aprilhenry (aprilhenry) wrote,

Submission and Rejection

Before I got my agent, I used to have a pink file folder called "Submission and Rejection." It was fat. It was depressing. It's title said it all. I had had to submit. And even then I was rejected. No one loved me. No one even liked me very much. (I know it was really my books they didn't like, but it felt like me.)

Most of the time I got rejections that were a photocopy of a generic letter that began "Dear Author." Sometimes the photocopies were of a photocopy that had gotten turned in the copier at some point so that it ran in a blurry slant across the page. Sometimes the photocopies were printed two-up on a page, so they only needed to waste half a piece of paper on me. Sometimes all they did was scrawl "Not for me" or even worse, "No," on top of the query and then send it back to me in my self-addressed stamped envelope.

There was always an arc in my feelings towards these mysterious creatures. At first, I would feel just vaguely sick to my stomach. Then, as a few weeks passed, I began to believe that they were seriously considering it. Each day, I would become more certain that not only had they decided to take me on as a client, but they had probably mentioned me at lunch to an editor and a Hollywood producer and were putting together a fantastic package before they even called me. This period probably peaked at eight weeks. By week ten, if no form letter had come back, I was left with the slow, but sickening realization that not only were they probably not interested, but they were so not interested that they hadn't even bothered to write NO! on top of my query letter.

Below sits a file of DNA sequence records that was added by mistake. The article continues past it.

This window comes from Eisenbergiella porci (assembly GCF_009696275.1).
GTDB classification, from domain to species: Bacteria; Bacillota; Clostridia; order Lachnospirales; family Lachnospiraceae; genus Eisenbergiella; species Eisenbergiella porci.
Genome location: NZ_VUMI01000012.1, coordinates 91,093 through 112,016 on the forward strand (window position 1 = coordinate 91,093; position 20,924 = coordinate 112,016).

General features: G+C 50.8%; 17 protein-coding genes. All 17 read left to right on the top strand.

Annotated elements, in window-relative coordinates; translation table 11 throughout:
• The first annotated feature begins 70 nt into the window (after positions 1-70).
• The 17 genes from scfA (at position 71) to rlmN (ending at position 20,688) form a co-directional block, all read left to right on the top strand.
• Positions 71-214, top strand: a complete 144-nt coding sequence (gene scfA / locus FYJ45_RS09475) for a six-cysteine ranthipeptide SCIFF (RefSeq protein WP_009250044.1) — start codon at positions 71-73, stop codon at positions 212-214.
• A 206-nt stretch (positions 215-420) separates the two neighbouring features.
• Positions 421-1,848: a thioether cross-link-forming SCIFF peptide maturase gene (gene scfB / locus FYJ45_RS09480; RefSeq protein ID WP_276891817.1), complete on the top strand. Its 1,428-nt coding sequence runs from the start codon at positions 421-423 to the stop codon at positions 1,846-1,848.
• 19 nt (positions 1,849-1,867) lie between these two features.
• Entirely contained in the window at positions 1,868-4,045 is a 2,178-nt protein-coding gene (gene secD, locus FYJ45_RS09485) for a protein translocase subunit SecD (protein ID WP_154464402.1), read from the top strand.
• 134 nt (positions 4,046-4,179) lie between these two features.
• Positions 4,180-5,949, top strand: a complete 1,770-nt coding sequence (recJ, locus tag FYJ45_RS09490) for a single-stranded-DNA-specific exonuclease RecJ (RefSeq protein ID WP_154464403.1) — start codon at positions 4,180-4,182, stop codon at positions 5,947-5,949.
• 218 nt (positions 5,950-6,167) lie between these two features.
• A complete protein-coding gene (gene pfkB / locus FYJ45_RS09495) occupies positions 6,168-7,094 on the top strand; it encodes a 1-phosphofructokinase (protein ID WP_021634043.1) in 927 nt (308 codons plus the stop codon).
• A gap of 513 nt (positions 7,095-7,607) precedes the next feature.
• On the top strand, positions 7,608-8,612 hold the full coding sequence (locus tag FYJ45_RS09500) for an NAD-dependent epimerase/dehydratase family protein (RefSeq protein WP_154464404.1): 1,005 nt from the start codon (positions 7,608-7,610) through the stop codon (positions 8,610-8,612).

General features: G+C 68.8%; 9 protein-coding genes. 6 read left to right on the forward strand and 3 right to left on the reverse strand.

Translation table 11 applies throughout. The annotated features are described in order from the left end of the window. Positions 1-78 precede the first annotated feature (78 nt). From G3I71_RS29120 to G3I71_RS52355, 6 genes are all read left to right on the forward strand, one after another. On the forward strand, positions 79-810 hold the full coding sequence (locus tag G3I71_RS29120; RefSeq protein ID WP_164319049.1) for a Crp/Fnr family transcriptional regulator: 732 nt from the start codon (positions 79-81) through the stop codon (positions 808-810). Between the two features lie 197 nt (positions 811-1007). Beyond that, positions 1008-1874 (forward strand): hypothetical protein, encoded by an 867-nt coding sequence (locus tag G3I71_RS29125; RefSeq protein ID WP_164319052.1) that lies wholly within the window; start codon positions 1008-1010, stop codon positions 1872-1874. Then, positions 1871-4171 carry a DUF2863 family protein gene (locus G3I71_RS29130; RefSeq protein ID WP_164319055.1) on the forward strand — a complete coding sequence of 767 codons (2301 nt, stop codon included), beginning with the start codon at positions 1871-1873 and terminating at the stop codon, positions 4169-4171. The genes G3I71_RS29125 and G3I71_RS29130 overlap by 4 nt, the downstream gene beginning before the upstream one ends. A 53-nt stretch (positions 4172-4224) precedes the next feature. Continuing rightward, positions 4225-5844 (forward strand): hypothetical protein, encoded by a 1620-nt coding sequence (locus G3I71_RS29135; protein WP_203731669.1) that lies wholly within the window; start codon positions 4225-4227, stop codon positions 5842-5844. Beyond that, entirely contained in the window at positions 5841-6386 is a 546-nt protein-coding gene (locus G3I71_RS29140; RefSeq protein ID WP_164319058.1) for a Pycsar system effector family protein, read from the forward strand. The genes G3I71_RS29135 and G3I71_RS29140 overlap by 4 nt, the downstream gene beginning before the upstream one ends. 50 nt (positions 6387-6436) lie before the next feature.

There were times someone requested a partial manuscript or even a full one. Some people advise turning a page toward the end upside down to see if they even read that far, but I think I was too nervous to do this. I didn't really want to know, just like I don't really want to know the results of some medical test I suspect are bad.

With the first book I wrote, an agent did call me one day and talk at length about the changes she would like to see in it. By that time I had come to the realization myself that the book needed a lot of work. People would say I had all the elements, I just needed to rework them. This is like being told after you build a house that you have the lumber and the windows and doors, you just need to tear the whole thing down and start again. I didn't realize how unusual it was for an agent to call. Maybe I should have followed up on it. But by that time I was in love with my second book, which I was writing. Then I started sending that book out. And getting no love back.

Then finally there came the day when an agent read my query letter, and sent me a letter asking for the full manuscript. A miracle! Getting a request for a full manuscript was rare. Most people would just ask for the first three chapters, the first chapter, sometimes as few as the first 10 pages.

But the miracle grew exponentially. She called me and offered to be my agent. She said my book was wonderful. She said she must be the first person who had ever looked at it. In reality, she was about the 50th. I hesitated and said no she wasn't the first. Her tone changed. How many people had looked at it? Five or six, I said, lying through my teeth, while a corner of my brain yelled at me to shut up!

To this day, I still don't think she knows how many other people hadn't loved me at all. We have been together for 14 years, I think.

A few years ago, my submission and rejection file was actually part of a film clip that aired across the nation as part of a syndicated financial report that a lot of local TV newscasts show. I gave advice to would-be authors. They filmed me looking through it. It was just as painful even then.

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Tags: agents, literary agents, rejections

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